Berkeley Magazine, Summer 1999

Lectures, seminars, office hours and meetings. Reviewing and grading papers, challenging their students. Carving out time to research, write, catch up on reading. Fund raising and grant writing. Participating on committees.

This is the day-to-day stuff of Berkeley professors' lives.

For the most part, it all happens on 178 acres, on a campus idyllic with eucalyptus groves, redwood stands, grand architecture and views of San Francisco Bay. Their work goes on in university labs, libraries, museums, classrooms -- and at their own familiar desks.

But after the last final exam is graded, this life can change dramatically. Many professors travel off campus to do research, carrying Cal's expertise around the globe. They return to inspire students with real world experience and the latest knowledge from the field.

These scholars live among indigenous peoples deep in the Amazon, search for human bones in the rocky wastes of Ethiopia, study Buddhist art in Mongolian monasteries, help organize exploited lobster divers in the Caribbean, research Calypso music in Trinidad, capture rare frogs in distant jungles.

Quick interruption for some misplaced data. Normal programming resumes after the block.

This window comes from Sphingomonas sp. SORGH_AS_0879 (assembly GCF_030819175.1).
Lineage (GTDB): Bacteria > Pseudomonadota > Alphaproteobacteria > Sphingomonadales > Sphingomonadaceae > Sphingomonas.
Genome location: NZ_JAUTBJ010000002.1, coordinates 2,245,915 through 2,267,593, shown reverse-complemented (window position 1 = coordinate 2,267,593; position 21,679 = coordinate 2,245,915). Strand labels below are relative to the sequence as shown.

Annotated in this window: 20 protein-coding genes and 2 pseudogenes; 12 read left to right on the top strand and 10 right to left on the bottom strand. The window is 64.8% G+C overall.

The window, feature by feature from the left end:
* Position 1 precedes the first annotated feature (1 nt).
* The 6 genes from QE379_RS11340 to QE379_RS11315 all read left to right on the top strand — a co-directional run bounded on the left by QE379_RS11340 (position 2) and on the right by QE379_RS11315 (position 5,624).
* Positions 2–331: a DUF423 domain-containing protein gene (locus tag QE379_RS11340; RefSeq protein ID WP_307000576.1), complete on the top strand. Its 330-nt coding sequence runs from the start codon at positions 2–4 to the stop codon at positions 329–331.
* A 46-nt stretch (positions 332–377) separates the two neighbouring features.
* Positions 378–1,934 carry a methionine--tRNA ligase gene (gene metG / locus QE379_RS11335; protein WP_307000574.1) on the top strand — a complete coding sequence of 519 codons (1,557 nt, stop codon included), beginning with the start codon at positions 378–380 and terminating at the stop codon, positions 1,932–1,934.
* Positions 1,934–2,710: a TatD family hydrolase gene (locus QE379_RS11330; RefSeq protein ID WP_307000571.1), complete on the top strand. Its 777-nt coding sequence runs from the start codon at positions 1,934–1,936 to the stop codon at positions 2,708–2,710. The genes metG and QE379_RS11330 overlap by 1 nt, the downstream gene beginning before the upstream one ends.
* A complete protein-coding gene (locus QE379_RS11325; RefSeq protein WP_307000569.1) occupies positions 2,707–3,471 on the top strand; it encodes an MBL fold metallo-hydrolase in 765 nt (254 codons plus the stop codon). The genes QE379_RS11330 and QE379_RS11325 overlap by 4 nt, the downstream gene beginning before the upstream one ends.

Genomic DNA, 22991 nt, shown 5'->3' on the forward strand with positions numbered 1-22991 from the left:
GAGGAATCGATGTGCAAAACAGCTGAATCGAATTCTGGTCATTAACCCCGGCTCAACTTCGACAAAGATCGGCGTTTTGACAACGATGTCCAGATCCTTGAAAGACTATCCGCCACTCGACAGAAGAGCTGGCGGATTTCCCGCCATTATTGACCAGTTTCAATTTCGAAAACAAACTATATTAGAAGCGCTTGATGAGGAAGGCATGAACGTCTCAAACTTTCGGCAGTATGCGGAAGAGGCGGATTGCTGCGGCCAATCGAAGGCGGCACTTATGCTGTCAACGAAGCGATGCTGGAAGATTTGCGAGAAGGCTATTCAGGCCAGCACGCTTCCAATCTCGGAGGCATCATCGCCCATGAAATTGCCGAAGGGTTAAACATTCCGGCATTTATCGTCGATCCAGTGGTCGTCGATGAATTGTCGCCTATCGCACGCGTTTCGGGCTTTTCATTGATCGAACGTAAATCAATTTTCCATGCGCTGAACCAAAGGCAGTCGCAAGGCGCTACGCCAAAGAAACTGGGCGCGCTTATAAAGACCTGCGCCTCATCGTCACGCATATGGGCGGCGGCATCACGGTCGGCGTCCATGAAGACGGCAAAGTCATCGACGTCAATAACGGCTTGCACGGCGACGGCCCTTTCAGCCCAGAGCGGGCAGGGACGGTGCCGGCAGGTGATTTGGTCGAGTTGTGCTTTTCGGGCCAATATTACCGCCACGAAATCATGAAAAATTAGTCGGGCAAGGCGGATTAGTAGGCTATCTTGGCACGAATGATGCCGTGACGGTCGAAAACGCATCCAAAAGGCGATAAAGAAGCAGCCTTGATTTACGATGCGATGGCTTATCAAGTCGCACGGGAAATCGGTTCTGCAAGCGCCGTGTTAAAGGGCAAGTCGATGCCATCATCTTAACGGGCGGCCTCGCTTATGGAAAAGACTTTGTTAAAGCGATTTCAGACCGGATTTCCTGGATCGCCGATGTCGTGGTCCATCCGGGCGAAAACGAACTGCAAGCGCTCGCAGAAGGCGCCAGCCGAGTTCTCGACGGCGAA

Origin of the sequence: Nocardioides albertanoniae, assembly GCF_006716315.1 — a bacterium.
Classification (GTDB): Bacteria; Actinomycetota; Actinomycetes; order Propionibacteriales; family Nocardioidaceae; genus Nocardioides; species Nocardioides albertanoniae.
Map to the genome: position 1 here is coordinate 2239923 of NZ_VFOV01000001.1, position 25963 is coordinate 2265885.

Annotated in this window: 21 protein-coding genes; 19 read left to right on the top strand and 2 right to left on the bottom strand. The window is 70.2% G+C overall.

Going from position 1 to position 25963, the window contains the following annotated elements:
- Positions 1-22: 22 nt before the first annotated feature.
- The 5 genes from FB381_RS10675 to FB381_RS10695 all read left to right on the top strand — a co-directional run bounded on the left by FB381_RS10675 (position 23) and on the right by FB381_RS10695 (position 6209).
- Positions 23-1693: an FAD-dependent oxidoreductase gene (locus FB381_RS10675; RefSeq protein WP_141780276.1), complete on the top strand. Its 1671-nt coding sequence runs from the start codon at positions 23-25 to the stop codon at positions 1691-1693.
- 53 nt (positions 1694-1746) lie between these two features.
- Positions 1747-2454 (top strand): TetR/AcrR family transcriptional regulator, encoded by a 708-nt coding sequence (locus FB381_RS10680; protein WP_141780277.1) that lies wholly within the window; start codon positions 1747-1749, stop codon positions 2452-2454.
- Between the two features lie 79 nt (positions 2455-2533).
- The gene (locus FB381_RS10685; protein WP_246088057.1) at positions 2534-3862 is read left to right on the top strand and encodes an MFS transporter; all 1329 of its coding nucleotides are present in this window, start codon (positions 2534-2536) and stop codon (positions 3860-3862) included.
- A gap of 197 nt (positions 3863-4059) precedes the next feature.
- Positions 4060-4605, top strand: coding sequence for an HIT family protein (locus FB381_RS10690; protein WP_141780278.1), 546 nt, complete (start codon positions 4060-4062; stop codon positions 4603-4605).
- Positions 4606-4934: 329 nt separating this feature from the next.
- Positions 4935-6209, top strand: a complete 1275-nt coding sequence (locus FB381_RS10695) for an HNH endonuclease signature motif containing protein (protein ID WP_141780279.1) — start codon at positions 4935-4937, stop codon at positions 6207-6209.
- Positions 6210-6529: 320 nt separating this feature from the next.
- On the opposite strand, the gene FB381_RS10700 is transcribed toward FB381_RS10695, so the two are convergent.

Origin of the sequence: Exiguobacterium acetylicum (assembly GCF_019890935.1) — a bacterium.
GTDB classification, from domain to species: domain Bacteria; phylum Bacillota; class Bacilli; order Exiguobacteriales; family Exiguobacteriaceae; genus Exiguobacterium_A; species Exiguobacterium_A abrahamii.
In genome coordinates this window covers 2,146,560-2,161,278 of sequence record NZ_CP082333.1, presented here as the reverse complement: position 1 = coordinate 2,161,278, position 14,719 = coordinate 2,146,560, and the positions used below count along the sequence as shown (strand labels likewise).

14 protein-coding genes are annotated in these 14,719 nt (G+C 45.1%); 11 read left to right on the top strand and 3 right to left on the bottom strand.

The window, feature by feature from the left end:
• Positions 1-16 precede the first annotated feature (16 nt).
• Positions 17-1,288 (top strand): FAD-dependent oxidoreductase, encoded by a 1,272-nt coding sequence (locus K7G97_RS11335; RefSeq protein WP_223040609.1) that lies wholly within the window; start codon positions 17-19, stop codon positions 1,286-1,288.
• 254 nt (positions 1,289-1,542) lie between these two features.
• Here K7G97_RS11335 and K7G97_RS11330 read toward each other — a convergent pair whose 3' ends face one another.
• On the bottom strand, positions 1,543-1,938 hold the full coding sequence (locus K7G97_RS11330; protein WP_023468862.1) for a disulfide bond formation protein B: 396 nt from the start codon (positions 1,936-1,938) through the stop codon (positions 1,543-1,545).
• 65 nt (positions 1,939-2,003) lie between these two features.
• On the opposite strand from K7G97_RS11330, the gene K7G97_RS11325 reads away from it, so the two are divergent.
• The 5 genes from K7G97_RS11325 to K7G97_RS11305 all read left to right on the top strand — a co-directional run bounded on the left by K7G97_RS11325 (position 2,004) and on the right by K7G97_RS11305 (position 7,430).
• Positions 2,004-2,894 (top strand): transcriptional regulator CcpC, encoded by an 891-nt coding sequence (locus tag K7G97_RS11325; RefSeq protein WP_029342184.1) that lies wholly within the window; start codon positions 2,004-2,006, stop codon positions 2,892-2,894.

But there are those professors who depart for places and circumstances more remote and grueling than most of their students, colleagues and even their own families can -- or wish to -- fathom.

The four researchers profiled below not only trek to exotic locales, but also to unsavory, wrenching and sometimes dangerous situations. Voluntarily living amid victims of human injustice, they witness and chronicle violence, suffering and death. Their goal is to shed light on the world's darkest hours.

For more information on each professor, select from the following links:

by Kathleen Scalise



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